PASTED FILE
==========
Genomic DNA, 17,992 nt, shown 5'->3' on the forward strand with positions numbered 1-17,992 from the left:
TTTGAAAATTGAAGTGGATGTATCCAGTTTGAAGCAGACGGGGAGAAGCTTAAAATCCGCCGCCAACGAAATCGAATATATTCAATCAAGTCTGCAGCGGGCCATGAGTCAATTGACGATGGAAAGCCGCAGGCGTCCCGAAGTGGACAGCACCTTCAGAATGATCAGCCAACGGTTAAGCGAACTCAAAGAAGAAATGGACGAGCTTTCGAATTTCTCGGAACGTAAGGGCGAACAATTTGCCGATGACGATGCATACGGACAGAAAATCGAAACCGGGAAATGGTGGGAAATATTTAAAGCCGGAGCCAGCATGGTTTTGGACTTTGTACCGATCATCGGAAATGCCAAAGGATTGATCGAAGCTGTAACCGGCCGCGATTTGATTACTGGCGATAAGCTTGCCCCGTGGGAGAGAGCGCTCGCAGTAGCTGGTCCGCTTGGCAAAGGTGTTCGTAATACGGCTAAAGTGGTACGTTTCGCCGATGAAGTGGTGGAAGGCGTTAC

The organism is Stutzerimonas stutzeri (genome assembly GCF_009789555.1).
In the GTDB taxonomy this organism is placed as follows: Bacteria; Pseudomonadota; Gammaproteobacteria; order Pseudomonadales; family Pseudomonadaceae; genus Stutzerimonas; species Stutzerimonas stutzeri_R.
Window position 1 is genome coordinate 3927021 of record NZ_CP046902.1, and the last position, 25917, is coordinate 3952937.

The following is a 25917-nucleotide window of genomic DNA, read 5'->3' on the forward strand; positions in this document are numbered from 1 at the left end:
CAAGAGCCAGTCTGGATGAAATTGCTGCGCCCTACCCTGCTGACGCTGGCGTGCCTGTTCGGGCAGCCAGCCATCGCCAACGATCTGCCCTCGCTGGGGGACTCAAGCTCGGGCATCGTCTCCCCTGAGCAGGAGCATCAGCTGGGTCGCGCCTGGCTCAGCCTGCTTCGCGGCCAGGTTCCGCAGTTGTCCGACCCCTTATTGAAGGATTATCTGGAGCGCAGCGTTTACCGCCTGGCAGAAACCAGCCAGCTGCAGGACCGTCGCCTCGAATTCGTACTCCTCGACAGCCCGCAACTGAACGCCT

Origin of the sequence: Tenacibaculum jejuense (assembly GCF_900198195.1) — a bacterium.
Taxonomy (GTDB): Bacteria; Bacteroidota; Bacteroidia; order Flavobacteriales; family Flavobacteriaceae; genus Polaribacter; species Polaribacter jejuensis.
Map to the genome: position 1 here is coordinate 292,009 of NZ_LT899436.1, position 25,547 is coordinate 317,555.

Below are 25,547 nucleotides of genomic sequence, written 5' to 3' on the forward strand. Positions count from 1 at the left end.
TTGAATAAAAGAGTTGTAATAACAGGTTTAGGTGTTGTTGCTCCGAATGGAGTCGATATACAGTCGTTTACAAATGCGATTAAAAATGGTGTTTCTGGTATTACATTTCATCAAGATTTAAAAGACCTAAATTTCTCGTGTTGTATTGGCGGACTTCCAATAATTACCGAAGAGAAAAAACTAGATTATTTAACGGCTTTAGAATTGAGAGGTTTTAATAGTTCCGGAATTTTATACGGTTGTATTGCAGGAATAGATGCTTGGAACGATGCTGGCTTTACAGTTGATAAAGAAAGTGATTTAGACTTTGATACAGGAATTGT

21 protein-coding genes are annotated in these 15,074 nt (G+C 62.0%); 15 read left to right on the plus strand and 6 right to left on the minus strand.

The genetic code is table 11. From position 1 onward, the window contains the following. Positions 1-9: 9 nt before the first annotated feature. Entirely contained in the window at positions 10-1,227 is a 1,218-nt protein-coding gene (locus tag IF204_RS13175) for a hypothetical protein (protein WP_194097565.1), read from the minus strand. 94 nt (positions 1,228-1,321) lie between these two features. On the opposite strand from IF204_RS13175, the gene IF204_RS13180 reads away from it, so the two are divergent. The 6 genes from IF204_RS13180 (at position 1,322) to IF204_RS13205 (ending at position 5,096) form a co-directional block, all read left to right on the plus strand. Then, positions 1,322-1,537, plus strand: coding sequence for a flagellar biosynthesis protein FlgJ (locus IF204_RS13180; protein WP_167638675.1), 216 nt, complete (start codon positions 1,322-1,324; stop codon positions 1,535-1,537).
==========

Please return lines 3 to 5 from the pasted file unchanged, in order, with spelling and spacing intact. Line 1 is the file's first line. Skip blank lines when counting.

The organism is Stutzerimonas stutzeri (genome assembly GCF_009789555.1).
In the GTDB taxonomy this organism is placed as follows: Bacteria; Pseudomonadota; Gammaproteobacteria; order Pseudomonadales; family Pseudomonadaceae; genus Stutzerimonas; species Stutzerimonas stutzeri_R.
Window position 1 is genome coordinate 3927021 of record NZ_CP046902.1, and the last position, 25917, is coordinate 3952937.